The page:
Home Stock Market The world's fossil fuel addiction is only getting stronger - so this...

The world’s fossil fuel addiction is only getting stronger – so this is the place to invest, says Wells Fargo’s LaForge.

The world’s addiction to fossil fuels has intensified despite calls for more renewable energy sources, said the head of real-estate strategy at the Wells Fargo Investment Institute. The Earth is about to get close.

For investors, the transition from fossil fuels to renewables can be slow and nuanced, says John LaForge, of WFII.

Fossil fuels are now a larger share of global energy use than decades ago, up to 86% today from 81% in 1970, in large part due to oil.
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and the cost of coal has fallen historically and as the global population expands, consumes more.

The United States, for its part, consumes 20% of a daily barrel of oil globally.

“It’s crazy,” said LaForge in a phone interview on Monday with MarketWatch ahead of Earth Day April 22. Spring celebrations began in 1970 as part of the rising environmental movement, according to the The website of the US Senate.

Half a century later, promoting renewable energy to replace fossil fuels remains a “huge task,” LaForge noted in a recent Wells Fargo report.

However, it is the global, high equity mission that is driving a historic change for politicians – and investors.

At President Joe Biden’s Earth Day summit, to be held April 22-23, the White House plans to encourage efforts by major economies to “reduce emissions over the decade. This is important to keep the limit for warming of 1.5 degrees C (2.7 degrees F) within reach, ” MarketWatch reported.

European countries have been leading the way in a government-backed transition to using more renewable energy and the pressure is on the United States and Asia’s major economies to catch up, not to mention the return of industrial giants to their previous commitment to helping developing countries.

Read: As Kerry secures climate commitment to China, here are other things to watch out for at Earth Day summit in Biden

‘There will be more benefits’

Only wind near here

and solar energy

LaForge says it has become economically competitive sources of clean energy and that leaves room for fossil fuels and renewables to co-exist in the energy market, especially without support. supporting more active public policy in combating climate change.

“There is a constant traction when you have thriving global economies,” says LaForge. “For renewables to overtake fossil fuels, they basically have to do twice as much.”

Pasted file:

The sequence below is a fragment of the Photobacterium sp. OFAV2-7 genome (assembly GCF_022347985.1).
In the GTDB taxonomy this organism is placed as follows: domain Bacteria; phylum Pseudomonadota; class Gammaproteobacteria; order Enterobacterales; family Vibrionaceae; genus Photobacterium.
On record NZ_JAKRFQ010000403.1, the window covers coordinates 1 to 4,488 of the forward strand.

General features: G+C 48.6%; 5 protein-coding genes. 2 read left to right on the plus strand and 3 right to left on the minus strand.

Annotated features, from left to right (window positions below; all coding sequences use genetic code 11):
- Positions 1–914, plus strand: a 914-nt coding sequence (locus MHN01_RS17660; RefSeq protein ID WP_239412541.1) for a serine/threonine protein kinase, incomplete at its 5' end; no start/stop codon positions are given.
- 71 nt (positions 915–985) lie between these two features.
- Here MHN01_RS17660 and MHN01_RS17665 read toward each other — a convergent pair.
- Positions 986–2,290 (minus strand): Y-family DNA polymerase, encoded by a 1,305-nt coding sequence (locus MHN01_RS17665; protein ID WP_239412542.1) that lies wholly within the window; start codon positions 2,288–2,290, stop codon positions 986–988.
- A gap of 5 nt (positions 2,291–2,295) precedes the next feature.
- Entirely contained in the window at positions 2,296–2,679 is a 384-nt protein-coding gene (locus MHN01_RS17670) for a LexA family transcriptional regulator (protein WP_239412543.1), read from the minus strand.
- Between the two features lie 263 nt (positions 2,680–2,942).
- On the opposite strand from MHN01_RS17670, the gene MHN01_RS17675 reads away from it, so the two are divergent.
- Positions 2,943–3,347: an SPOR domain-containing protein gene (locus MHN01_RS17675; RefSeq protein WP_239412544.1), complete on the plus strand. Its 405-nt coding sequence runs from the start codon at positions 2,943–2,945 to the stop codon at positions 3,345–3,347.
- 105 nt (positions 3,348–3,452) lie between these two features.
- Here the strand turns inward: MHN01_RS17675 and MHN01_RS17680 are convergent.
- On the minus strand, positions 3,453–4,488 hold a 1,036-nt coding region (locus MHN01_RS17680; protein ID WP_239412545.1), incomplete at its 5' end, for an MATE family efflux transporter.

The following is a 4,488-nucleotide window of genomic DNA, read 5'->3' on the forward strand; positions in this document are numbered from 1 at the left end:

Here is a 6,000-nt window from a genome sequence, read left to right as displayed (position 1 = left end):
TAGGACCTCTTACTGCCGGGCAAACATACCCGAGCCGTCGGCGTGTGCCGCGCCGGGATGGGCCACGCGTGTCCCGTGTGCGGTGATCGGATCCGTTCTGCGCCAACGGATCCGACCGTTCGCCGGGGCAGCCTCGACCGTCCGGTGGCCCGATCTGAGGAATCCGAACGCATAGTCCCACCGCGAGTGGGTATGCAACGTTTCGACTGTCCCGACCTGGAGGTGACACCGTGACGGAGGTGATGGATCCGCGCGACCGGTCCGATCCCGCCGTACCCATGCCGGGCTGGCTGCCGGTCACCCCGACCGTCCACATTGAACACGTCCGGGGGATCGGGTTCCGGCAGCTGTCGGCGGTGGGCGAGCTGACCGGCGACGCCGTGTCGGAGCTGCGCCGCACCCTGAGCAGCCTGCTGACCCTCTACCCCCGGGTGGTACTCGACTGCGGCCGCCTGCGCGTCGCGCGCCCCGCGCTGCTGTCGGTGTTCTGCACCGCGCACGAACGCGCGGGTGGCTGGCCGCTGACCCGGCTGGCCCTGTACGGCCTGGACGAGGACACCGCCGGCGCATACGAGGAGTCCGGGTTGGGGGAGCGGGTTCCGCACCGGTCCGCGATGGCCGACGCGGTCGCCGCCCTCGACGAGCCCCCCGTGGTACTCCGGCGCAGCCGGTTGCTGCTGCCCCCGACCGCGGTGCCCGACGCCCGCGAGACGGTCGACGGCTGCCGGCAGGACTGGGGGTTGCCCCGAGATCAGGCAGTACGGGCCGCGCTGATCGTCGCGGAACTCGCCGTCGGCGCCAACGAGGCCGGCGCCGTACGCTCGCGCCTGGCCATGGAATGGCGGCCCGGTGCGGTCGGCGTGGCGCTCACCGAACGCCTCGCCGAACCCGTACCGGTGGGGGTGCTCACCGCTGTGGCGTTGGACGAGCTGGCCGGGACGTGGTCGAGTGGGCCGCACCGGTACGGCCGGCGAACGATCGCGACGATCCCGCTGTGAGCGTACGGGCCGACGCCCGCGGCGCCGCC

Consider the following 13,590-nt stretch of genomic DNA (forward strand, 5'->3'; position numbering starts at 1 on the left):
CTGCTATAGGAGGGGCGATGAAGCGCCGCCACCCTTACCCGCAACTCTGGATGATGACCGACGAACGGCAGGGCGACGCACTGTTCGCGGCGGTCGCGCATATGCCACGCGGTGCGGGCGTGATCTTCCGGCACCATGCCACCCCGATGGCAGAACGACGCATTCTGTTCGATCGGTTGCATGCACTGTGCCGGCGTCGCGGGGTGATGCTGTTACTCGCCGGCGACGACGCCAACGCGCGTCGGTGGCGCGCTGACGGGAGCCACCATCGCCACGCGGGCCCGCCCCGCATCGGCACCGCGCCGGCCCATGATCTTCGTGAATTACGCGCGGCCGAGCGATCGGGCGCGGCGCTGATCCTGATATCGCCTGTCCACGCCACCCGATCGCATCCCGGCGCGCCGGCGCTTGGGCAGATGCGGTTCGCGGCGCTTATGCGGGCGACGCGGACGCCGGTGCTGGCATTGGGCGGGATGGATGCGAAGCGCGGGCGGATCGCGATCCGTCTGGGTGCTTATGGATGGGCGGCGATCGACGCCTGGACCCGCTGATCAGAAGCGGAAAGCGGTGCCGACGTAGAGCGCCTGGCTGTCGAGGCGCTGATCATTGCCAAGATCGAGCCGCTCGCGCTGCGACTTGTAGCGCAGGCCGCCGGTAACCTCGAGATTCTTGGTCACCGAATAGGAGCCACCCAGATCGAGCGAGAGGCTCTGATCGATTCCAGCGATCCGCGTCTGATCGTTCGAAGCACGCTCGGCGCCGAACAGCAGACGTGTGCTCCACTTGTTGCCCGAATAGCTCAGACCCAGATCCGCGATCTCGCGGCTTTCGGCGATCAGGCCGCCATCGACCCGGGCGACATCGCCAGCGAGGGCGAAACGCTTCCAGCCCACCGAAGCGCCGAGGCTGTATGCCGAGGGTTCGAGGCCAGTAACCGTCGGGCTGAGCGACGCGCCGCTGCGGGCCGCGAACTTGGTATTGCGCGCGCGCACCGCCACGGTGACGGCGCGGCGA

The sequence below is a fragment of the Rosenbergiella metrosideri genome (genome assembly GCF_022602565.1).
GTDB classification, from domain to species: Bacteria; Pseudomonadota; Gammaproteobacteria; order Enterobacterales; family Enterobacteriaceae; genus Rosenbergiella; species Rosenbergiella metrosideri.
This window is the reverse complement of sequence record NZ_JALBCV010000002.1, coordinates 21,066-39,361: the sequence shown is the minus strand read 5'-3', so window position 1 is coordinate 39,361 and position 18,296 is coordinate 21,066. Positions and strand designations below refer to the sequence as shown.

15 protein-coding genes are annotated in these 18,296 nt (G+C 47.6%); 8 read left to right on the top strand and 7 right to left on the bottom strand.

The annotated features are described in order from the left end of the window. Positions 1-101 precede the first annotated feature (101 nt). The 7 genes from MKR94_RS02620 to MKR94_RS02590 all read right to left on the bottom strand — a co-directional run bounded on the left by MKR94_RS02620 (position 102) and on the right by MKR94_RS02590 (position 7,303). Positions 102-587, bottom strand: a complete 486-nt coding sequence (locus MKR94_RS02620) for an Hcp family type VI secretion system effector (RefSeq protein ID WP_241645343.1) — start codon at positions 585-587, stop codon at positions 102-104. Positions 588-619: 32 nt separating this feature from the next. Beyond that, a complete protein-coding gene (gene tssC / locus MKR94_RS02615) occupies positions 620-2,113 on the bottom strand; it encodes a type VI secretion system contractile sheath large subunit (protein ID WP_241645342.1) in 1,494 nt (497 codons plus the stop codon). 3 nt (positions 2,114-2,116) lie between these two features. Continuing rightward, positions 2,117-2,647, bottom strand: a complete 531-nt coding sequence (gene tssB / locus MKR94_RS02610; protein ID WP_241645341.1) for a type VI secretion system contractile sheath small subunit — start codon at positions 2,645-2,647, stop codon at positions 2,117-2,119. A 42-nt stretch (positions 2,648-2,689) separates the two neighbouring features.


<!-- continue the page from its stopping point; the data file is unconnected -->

But while investment opportunities will persist for traditional fuels for the next five to 10 years, LaForge says, some investors won’t want to do anything with them.

With wind and solar becoming cheaper alternatives and raising awareness about climate change, he remains optimistic about clean energy, if it is for the benefit of the Earth and the bottom line.

“We have to try,” said LaForge. “From an investor’s perspective, there are many more benefits to be had.”

Public policy is needed globally to combat the climate change associated with energy sources such as coal and oil, LaForge said.

Biden’s conference and other major leadership meetings in the coming months are seen as a precursor to the COP26 climate negotiations hosted by the United Nations in Glasgow in November. Biden will need to restore confidence. World news into America as he aims to reduce net national emissions by 2050.

Consider the ingredients behind renewable energy

In real assets today, LaForge says investors have diverted money away from fossil fuels and into metals used in the electric car industry, such as copper.
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lithium and cobalt.

Copper price HGK21 was up about 1.6% on Monday afternoon, with May contract at around $ 4.23 / pound. That compares to a close of $ 2.39 on Friday, April 17.

Investors have been betting on metals partly out of a belief that electric cars will take off under Biden’s giant proposed infrastructure plan, which calls for charging station nationwide, according to LaForge.

“Metals are the future,” said LaForge, noting that copper prices have doubled over the past year.



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